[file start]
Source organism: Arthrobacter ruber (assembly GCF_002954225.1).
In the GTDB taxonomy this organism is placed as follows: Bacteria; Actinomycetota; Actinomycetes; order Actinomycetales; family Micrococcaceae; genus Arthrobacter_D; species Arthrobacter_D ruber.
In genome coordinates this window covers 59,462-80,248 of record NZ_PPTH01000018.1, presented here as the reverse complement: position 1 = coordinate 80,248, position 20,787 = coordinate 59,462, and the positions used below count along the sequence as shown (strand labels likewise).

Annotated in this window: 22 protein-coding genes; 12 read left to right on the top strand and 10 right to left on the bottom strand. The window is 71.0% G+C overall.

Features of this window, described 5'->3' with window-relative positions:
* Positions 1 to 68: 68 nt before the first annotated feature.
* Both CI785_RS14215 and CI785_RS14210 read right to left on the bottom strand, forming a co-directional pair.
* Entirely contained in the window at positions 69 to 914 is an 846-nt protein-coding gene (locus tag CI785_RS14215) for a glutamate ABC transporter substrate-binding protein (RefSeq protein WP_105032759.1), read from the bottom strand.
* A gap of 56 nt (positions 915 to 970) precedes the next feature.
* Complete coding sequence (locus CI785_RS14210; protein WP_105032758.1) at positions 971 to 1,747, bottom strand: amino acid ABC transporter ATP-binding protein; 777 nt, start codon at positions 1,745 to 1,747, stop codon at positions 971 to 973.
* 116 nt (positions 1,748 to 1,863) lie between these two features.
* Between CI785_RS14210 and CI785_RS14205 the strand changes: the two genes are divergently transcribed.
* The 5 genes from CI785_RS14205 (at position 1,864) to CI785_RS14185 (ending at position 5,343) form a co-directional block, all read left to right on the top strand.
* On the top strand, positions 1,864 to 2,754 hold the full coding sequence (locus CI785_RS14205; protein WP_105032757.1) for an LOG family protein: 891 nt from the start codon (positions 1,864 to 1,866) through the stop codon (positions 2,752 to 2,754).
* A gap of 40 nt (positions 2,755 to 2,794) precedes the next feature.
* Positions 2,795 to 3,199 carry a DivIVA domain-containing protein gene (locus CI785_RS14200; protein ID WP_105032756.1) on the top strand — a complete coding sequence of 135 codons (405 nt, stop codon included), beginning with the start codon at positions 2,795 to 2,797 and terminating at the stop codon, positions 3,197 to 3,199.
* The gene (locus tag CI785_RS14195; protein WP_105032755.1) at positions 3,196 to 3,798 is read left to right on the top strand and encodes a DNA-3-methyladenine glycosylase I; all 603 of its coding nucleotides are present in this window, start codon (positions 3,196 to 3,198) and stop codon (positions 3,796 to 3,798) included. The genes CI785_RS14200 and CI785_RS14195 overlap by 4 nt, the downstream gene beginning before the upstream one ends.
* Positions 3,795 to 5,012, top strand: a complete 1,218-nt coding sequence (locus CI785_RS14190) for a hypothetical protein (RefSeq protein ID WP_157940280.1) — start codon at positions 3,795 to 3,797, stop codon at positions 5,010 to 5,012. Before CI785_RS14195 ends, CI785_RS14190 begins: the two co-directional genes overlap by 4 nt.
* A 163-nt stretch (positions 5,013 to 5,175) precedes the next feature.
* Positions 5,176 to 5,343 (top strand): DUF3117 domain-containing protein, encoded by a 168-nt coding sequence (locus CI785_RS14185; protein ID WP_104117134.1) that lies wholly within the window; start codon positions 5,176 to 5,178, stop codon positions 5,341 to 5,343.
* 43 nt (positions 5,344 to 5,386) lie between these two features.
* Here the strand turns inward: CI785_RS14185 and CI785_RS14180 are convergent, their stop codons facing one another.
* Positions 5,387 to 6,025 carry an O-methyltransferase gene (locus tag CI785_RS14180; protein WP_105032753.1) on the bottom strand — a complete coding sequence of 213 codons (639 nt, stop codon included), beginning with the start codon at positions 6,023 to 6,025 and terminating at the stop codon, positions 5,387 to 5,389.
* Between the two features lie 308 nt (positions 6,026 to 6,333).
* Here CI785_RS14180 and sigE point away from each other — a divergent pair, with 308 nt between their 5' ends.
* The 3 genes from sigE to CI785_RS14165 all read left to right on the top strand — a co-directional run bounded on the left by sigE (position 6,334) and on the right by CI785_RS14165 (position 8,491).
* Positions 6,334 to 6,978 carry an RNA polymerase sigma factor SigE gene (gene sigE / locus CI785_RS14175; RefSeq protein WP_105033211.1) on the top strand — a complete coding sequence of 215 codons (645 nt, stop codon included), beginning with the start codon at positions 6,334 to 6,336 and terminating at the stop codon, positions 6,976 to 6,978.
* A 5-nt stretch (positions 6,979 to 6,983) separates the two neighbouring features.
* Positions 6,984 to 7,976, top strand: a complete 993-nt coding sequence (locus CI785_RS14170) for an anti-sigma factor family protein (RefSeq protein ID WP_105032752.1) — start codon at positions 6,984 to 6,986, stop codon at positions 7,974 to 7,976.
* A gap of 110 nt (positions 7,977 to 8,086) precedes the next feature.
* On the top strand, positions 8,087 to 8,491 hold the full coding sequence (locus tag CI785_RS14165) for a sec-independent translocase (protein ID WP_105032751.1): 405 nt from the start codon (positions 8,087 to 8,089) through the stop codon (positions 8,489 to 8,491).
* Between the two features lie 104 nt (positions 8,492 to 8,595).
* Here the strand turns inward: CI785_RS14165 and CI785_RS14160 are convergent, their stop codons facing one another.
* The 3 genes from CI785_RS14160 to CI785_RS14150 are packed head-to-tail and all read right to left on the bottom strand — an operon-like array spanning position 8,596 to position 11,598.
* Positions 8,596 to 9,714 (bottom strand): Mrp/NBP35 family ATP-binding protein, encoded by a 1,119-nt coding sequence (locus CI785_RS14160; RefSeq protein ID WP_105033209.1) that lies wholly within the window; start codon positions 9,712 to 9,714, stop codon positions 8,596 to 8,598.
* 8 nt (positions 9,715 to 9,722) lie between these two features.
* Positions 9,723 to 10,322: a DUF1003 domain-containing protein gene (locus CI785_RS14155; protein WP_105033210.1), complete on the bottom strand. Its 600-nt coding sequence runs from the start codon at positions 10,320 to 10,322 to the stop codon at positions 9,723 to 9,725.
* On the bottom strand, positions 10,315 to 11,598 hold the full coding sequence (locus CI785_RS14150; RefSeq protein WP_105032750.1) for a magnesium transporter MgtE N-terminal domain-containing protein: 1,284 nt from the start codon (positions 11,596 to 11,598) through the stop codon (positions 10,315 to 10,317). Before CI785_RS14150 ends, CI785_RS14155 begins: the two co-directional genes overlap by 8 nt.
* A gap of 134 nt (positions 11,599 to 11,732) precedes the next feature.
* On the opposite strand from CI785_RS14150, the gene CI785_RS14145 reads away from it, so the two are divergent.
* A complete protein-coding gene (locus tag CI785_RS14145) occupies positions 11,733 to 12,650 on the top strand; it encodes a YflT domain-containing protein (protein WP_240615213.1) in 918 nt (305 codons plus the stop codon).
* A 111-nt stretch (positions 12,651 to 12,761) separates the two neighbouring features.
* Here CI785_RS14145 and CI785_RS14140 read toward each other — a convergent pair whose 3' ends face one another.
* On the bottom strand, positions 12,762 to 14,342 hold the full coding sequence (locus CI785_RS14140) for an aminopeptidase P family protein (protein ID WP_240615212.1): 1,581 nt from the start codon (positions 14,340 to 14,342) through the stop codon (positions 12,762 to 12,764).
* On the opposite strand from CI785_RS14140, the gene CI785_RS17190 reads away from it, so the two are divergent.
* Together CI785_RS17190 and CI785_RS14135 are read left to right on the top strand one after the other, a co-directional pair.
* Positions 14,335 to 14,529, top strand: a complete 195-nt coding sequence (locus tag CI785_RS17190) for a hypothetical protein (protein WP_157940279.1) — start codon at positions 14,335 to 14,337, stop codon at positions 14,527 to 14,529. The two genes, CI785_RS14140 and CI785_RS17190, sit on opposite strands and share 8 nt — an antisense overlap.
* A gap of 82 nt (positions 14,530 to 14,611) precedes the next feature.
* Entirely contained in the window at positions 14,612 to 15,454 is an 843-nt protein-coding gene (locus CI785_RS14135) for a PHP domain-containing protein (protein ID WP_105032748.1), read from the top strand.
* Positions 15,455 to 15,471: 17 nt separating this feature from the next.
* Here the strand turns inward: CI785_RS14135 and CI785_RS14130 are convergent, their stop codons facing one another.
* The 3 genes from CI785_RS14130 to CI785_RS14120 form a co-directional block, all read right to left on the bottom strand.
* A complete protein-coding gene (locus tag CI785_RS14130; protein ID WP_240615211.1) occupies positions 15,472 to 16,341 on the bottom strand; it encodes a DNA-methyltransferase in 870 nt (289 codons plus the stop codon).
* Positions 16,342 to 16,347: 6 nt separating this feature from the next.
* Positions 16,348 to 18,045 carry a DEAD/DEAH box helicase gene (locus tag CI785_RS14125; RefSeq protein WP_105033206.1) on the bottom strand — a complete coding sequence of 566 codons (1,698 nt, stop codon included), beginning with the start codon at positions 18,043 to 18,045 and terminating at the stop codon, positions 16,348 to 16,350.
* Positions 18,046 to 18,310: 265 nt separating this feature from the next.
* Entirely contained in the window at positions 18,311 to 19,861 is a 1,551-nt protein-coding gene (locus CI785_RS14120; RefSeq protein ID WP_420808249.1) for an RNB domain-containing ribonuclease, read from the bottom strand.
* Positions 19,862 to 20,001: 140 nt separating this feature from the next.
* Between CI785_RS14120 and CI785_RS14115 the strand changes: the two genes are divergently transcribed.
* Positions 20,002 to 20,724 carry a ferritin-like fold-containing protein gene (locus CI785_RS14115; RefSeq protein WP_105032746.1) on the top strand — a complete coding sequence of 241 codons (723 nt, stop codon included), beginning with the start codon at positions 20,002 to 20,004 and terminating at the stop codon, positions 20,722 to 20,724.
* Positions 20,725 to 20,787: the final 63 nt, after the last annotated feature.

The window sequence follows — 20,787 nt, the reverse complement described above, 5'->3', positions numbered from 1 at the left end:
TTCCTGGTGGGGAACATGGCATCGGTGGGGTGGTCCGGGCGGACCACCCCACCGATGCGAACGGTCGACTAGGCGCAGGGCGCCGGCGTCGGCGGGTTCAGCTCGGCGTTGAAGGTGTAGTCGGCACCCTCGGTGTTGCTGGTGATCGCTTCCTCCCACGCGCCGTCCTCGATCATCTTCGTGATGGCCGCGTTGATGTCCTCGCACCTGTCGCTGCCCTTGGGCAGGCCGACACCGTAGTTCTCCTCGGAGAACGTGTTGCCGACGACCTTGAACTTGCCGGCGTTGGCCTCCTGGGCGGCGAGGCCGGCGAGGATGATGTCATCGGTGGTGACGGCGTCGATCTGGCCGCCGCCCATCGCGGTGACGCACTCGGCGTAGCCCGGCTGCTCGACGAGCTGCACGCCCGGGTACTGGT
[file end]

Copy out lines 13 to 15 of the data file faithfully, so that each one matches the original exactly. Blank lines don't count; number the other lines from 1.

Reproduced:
* The 5 genes from CI785_RS14205 (at position 1,864) to CI785_RS14185 (ending at position 5,343) form a co-directional block, all read left to right on the top strand.
* On the top strand, positions 1,864 to 2,754 hold the full coding sequence (locus CI785_RS14205; protein WP_105032757.1) for an LOG family protein: 891 nt from the start codon (positions 1,864 to 1,866) through the stop codon (positions 2,752 to 2,754).
* A gap of 40 nt (positions 2,755 to 2,794) precedes the next feature.